The Shed - - Generators - By Mark Beck­ett Pho­to­graphs: Mark Beck­ett

As win­ter ap­proaches and power out­ages be­come more likely, we thought it might be use­ful to iden­tify what you need to know about gen­er­a­tors, safety, their uses, and how to con­nect them to your home.

A ‘gen­er­a­tor’ is a mo­tor driv­ing an al­ter­na­tor to pro­duce power, and with the ad­vent of in­verter gen­er­a­tors (see my re­view of Honda in­verter gen­er­a­tors on pages 82 and 83) the ba­sics haven’t changed, but how they op­er­ate has.


Like all mo­tors burn­ing fuel, gen­er­a­tors give off car­bon monox­ide. This is a colour­less, odour­less killer that makes you fall asleep and doesn’t trig­ger any safety re­flexes in the brain, so it will kill you. While the fumes are deadly, the heat from the ex­haust out­let can also burn any­thing com­bustible if it’s too close.

In ad­di­tion, un­less you bolt it down, your gen­er­a­tor can and will move around, so you need to be ex­tra care­ful and check it reg­u­larly. Re­fu­elling is the same with any hot mo­tor, but if you’re strug­gling to pour fuel into a mov­ing, vi­brat­ing hole, then think again and switch it off.

The stan­dard mains sup­ply ties the neu­tral to earth, so the volt­age be­tween phase and neu­tral/earth is 230V. A gen­er­a­tor is float­ing, so the phase and neu­tral volt­age wrt earth can rise (just as if you are us­ing an old-fash­ioned iso­la­tion trans­former). Al­ways en­sure that you con­nect the gen­er­a­tor earth to the build­ing earth if you’re pow­er­ing part of the house.

As with any ro­tat­ing ma­chin­ery, keep­ing fin­gers out of harm is per­formed with safety cov­ers or de­sign. En­sure that cov­ers are left in place and re­place them if dam­aged.

For ex­tended power out­ages you can run parts of your house — I em­pha­size ‘parts’

Power ba­sics

Mains power in New Zealand is ap­prox­i­mately 230V AC and the fre­quency is 50Hz. The reg­u­la­tion spec­i­fies that the volt­age should be be­tween 200 and 250V, but it should re­main within six per cent of what you and your power com­pany de­cide. That’s not help­ful, as I can’t re­call hav­ing any dis­cus­sion with my en­ergy re­tailer, and mine mea­sures 240V. Mod­ern elec­tron­ics use switch mode sup­plies, so they tend to han­dle volt­age ranges from 100 to 250V with­out any ef­fort, but many other ap­pli­ances and es­pe­cially light bulbs are less happy with high (or low) volt­age.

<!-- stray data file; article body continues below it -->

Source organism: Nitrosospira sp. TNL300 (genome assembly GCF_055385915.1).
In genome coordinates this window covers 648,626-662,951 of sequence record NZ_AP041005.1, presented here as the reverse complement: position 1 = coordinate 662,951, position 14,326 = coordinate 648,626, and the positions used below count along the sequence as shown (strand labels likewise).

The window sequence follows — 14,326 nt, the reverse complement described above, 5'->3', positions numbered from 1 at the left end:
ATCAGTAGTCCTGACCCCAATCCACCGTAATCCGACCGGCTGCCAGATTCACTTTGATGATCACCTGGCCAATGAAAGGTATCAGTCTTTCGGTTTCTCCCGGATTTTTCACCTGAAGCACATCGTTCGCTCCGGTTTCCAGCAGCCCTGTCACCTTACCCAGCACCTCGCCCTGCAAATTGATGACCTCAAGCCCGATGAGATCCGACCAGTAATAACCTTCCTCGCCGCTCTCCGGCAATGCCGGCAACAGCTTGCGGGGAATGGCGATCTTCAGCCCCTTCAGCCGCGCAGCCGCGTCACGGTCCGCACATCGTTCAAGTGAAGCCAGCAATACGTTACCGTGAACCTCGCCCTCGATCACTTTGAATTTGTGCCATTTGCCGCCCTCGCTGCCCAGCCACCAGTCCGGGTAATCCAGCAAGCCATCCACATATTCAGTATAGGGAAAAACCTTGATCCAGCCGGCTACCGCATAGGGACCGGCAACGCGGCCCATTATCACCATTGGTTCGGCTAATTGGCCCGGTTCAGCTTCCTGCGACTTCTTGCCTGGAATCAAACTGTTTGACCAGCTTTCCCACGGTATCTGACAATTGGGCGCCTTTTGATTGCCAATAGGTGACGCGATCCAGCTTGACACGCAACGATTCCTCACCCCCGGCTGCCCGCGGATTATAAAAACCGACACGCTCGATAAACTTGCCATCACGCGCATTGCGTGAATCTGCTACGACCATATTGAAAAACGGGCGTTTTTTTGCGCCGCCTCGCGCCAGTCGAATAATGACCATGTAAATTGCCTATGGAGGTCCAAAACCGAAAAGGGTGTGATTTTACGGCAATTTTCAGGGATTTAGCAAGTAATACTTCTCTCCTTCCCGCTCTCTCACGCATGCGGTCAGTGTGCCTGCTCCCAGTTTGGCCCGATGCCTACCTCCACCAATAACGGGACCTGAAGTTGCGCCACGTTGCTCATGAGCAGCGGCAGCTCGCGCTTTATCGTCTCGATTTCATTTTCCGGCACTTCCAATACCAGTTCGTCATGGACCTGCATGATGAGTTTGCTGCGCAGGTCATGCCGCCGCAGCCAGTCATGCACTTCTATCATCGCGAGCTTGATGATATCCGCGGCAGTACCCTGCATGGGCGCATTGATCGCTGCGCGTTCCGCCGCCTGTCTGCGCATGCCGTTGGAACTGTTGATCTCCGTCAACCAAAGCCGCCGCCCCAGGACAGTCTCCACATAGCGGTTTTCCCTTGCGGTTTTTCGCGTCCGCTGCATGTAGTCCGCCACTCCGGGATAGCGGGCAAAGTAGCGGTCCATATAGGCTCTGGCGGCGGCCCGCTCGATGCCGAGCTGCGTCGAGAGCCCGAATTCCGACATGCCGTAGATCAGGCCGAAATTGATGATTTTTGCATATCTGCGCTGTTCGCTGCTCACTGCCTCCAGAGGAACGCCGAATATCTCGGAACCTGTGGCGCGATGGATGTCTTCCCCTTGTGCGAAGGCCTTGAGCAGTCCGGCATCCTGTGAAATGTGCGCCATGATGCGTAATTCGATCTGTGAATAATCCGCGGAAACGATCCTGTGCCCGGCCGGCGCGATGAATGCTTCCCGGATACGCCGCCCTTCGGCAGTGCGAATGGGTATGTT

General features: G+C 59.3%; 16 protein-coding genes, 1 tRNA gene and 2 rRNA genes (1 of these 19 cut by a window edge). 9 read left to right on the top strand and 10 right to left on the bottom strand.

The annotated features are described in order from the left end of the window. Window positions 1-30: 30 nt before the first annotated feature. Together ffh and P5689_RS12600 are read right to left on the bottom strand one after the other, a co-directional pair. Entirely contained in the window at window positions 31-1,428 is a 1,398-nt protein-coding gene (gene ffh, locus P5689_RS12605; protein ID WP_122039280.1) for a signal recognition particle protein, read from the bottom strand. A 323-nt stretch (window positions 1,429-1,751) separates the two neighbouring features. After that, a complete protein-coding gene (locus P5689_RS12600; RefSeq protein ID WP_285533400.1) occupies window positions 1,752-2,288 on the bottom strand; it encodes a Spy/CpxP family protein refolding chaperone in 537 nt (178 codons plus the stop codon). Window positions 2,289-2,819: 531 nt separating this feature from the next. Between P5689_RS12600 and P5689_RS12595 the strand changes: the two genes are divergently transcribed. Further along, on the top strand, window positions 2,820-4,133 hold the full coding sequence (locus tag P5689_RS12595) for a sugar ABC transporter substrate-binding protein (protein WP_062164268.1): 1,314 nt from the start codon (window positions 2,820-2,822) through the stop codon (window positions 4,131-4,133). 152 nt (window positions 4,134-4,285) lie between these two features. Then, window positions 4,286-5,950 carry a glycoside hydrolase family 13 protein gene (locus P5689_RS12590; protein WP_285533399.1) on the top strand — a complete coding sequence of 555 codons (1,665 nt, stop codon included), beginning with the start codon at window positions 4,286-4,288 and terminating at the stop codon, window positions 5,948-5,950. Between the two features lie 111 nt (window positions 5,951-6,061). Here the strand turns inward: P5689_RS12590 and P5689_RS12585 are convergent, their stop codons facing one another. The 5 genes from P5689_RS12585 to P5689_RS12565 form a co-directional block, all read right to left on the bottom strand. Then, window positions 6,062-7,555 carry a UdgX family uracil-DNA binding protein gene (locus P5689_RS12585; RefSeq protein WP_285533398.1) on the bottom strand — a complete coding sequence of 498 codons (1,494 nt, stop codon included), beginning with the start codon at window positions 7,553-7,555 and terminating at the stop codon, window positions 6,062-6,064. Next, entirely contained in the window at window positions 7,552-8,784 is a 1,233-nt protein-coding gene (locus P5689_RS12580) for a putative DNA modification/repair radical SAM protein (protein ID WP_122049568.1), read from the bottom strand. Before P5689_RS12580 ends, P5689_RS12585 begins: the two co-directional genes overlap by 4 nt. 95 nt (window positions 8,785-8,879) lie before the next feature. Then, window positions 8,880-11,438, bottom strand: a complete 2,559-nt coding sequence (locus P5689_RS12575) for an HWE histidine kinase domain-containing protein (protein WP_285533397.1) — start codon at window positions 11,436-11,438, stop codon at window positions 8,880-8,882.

As men­tioned, the AC fre­quency is 50Hz and the reg­u­la­tion spec­i­fies it shall be within 1.5 per cent. While it doesn’t worry most elec­tron­ics mo­tors di­rectly con­nected to the mains fol­low the fre­quency, so the speed will change. Thank­fully the power com­pa­nies do con­trol fre­quency very tightly.

New Zealand houses tend to have 63A (or 40A per phase in mul­ti­phase in­stal­la­tions). This equates to 15.12kW (or 9.6kW per phase), which is sig­nif­i­cantly more than the three gen­er­a­tors in the re­view I un­der­took for this ar­ti­cle.

There are per­ma­nently mounted gen­er­a­tors that pro­vide power dur­ing a mains out­age. Air­ports have them for light­ing, hos­pi­tals for keep­ing ser­vices run­ning, and some large of­fice build­ings to al­low the lifts to go to the ground floor and dis­charge pas­sen­gers.

Most of these are large diesel units fitted in the base­ment, but I’ve also seen a num­ber of smaller-sized units fitted out­side in a self-con­tained cab­i­net.


For this ar­ti­cle we chose three of Honda’s ‘por­ta­ble’ in­verter gen­er­a­tors: EU22i, EU30i, and EU70i. These are all petrol pow­ered, with the EU30i and EU70i also hav­ing an elec­tric start.

The rat­ing is cov­ered in the re­view, but ba­si­cally the num­ber re­lates to the max­i­mum kilo­watts (or kilo­volt am­peres [KVA]), that is, EU22i is 2.2kW max. To check which size you need, you sim­ply add up all the loads you wish to run at once.

All por­ta­ble ap­pli­ances have a plate show­ing the volt­age and ei­ther power (W) or cur­rent (A) that the ap­pli­ance con­sumes when run­ning. You mul­ti­ply volts by am­peres to get the power in watts. For ex­am­ple: 230V x 1.5A = 345W (with 1000W equalling 1kW). Mo­tors usu­ally re­quire two or three times their run­ning cur­rent dur­ing start­ing, so un­less it has some form of speed con­troller, in­clude this in your siz­ing equa­tion.